Sunday 29 March 2009 (03 Rabi` al-Thani 1430) 

      'India's progress hinges on secularism'
      K.S. Ramkumar | Arab News
      JEDDAH: There is no substitute for secularism, the hallmark of Indian 
polity, and if the country with its diverse ethnicity, religions and languages 
is to progress then it has to contain its extremist elements, Arab News Editor 
in Chief Khaled Almaeena said on Friday night.

      "Today, the world is looking toward China and India as among the fastest 
developing countries. India will be able to compete in the race only if the 
country's secular fabric is protected," Almaeena said while speaking as chief 
guest at a meeting of Indian professionals organized by Indian Consul General 
Sayeed Ahmed Baba at the InterContinental Hotel.

      Drawing a comparison between China and India, he said while China was a 
regimented country, Indian strengths include its strong judiciary and vibrant 
media. "The Indian judicial system and press have given a good account of 
themselves by taking up issues related to minority communities and providing 
them justice," Almaeena said.

      He wondered why India and Pakistan could not shed their animosity and 
work toward the common goal of being good to each other. "There are a number of 
secular people on both sides. They both have common ethnic groups like Punjabis 
who exist in both countries," he said. He also urged the media in both 
countries to remove mutual fears and suspicion. India has traditionally been 
close to the Arab world and remained a strong supporter of the Palestine 
Liberation Organization (PLO) headed by the late Yasser Arafat. The Arab world 
has also looked toward India as a strong supporter. Saudi and Indian traders 
have a long history. Both have been trading with each other for centuries. 
Indian pilgrims have also been visiting the two holy cities for centuries and 
have maintained a strong influence in Makkah. In the 1960s many Indian doctors 
and engineers began arriving in the Kingdom. The 1970s was also marked by a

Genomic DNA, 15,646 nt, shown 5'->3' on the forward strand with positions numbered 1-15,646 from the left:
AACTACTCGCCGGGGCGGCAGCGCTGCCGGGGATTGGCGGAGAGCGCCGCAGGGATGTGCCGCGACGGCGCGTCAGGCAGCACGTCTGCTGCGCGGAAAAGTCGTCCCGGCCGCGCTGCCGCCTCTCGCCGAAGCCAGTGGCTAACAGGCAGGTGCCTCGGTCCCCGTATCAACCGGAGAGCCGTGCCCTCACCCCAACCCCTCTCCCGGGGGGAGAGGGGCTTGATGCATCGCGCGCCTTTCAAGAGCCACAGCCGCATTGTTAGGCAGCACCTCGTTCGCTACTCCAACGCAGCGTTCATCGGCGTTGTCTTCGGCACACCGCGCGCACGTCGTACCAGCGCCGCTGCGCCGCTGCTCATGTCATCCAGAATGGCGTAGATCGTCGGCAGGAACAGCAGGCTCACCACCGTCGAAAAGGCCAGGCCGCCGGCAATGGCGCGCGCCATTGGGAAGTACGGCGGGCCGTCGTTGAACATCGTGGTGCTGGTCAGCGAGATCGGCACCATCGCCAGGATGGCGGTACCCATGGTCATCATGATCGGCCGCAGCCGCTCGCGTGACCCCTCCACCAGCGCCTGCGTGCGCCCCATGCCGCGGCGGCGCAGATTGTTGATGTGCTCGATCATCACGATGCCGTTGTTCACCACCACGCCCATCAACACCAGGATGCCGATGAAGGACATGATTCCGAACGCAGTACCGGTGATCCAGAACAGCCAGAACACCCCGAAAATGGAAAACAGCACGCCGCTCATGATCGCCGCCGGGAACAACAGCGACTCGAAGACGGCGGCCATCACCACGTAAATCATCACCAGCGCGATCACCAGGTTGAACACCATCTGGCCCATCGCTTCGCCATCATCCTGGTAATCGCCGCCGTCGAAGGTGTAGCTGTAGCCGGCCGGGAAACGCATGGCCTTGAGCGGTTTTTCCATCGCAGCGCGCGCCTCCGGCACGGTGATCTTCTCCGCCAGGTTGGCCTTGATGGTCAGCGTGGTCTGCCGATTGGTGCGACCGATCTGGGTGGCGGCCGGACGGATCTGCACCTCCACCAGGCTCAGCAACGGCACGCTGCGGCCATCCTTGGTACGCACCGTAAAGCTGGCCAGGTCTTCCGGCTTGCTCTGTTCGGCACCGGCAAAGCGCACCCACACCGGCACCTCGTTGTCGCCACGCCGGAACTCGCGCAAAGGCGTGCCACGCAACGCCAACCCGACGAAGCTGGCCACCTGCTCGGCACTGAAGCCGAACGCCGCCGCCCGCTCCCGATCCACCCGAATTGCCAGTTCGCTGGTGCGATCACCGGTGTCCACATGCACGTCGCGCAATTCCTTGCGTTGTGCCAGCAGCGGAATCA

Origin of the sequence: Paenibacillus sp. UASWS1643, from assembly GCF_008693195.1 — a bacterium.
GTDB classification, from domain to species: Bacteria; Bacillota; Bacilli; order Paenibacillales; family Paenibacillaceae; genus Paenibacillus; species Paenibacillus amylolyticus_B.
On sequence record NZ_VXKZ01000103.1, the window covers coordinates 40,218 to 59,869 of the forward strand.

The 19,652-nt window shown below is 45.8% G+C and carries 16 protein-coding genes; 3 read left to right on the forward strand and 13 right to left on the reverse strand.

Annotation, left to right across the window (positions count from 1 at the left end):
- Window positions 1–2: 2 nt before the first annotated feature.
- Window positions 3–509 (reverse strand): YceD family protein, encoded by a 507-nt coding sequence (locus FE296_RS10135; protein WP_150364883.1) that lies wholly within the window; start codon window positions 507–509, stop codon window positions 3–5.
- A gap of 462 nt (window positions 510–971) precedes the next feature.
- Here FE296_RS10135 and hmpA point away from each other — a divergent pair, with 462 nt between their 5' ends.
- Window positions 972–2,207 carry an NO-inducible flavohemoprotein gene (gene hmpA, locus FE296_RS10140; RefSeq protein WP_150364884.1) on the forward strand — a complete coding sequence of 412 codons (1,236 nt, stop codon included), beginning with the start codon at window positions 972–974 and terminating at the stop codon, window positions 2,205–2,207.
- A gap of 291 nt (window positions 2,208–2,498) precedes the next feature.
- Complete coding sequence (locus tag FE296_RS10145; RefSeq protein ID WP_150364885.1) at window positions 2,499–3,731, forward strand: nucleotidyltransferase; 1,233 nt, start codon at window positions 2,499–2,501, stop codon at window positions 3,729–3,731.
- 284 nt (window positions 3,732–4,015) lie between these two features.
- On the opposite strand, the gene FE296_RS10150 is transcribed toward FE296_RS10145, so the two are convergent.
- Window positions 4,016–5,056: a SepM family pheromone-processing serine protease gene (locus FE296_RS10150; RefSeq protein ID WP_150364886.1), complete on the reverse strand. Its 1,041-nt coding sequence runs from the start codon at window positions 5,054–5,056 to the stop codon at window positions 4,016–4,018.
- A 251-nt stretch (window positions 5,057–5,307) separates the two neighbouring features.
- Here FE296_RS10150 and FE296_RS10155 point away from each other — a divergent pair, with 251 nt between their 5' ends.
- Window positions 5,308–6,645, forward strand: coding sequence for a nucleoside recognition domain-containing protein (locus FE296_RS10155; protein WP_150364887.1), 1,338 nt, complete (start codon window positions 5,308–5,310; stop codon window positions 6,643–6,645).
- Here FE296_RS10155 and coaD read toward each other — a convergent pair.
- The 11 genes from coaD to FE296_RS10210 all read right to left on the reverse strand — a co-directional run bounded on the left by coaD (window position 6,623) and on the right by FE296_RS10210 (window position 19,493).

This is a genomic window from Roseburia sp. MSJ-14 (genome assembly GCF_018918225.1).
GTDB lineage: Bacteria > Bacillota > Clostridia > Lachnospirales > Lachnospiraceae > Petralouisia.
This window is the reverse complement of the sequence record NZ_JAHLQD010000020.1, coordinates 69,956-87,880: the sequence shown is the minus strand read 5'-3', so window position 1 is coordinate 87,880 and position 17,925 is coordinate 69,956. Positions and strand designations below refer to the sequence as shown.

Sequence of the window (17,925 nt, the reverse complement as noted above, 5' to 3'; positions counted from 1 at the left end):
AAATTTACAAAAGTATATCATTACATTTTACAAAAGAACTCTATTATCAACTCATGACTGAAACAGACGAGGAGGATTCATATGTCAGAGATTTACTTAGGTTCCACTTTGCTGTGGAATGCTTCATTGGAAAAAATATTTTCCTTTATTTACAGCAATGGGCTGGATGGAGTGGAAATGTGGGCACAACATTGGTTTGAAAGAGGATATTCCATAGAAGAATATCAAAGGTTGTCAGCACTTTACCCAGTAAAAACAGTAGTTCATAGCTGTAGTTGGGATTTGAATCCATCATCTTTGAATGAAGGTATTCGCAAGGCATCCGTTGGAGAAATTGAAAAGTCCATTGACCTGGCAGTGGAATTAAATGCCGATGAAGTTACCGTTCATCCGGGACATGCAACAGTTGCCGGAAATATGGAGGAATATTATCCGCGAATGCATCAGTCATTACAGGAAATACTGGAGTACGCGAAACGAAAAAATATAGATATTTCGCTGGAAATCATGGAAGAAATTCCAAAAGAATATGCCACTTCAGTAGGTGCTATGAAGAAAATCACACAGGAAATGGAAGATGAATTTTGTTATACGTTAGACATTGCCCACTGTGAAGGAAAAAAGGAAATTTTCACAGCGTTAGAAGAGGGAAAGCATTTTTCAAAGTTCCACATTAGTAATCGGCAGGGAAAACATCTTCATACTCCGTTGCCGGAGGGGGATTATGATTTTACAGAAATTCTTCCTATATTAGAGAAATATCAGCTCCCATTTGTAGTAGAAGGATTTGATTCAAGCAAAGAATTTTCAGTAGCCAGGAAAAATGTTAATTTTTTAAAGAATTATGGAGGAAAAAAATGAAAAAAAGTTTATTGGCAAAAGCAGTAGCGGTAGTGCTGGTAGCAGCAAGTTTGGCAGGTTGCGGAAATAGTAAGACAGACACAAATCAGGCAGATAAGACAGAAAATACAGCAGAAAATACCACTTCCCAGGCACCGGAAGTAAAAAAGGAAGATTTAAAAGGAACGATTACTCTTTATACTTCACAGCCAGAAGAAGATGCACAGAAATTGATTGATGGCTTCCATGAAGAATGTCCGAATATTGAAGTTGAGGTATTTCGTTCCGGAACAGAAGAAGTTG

huge influx of Indian workers. Today, India has made great strides in 
technology, said Almaeena.

      "During the Cold War, Saudis looked upon India with suspicion as it was 
in the Soviet camp, whereas the Kingdom was with the West. Those were also the 
days when the Kingdom saw India through Pakistani eyes. But things started 
changing for the better for India with King Saud's visit to India in 1955 and 
former India Prime Minister Indira Gandhi's visit which followed a couple of 
decades later. However, in the post-9/11 era, with the Kingdom following a 
'Look East' trend, India is among the countries that is benefiting. The Saudi 
Basic Industries Corporation (SABIC) has its biggest research center in the 
western Indian city of Ahmedabad."

      Acknowledging that Indian expatriates had contributed a lot toward the 
development of the Kingdom through their expertise and technical know-how, 
Almaeena urged them to reach out to local Saudi organizations. "Young Saudi 
professionals are well educated and easy to get along," Almaeena said.

      In his welcome address, the consul general said there were a number of 
highly placed professionals in different companies in the Western Province. 
"This new initiative is intended to enable Indian professionals periodically 
interact with themselves and also with the consulate officials," he said. "Such 
interactions are aimed at providing a platform for Indian professionals to 
network among themselves and with the consulate officials," he added.

      Among prominent professionals attending the meeting were Hassan Ghias of 
the the Binzagr Group, Shoeb Kazi of the Batterjee Group of Companies, Mahmoud 
A. Al-Maimani of Cubic Saudia, Riaz Mulla of ATEICO Communications, Dr. M.S. 
Karimuddin of New Jeddah Clinic Hospital, Bosco Rodrigues of National Flight 
Service, Mohamed Abdul Hameed Saleem of TasHeel and Saadat Khan of Air India

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